The evaluation of research depends on assessments of the quality of underlying research designs. Surprisingly, however, there is no standard definition for what a design is. We provide a framework for formally characterizing the analytically relevant features of a research design. The approach to design declaration we describe requires defining population structures, a potential outcomes function, a sampling strategy, an assignment strategy, estimands, and an estimation strategy. Given a formal declaration of a design in code, Monte Carlo techniques can then be easily applied to a design in order to diagnose properties, such as power, bias, expected mean squared error, external validity with respect to some population, and other “diagnosands.” Declaring a design in computer code lays researchers’ assumptions bare and allows for clear communication with funders, journal editors, reviewers, and readers. Ex ante design declarations can be used to improve designs and facilitate preregistration, analysis, and ex post reconciliation of intended and actual analyses. Design declaration is also useful ex post however and can be used to describe and share designs as well as to facilitate reanalysis and critique. We provide an open-source software package, DeclareDesign, to implement the proposed approach.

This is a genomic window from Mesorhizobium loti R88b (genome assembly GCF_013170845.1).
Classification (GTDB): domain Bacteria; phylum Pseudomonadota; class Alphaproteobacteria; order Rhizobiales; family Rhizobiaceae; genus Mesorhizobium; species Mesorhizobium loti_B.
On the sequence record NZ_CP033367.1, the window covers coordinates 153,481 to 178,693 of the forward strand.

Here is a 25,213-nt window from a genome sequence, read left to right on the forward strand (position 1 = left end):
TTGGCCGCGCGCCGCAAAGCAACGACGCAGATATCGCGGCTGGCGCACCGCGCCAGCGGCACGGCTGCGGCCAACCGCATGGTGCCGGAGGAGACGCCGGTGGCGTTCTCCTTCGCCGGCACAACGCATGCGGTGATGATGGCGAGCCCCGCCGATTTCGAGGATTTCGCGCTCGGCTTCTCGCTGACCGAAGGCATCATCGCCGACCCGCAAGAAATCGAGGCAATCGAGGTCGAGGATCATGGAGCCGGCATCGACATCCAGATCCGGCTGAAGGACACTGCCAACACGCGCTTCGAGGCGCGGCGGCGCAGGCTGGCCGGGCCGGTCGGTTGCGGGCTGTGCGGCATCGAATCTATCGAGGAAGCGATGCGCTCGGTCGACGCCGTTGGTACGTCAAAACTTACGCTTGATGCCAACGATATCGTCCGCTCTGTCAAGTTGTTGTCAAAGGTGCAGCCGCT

For more, see our project site, declaredesign.org
Funding: Laura and John Arnold Foundation and seed funding from Evidence in Governance and Politics
Writing: working paper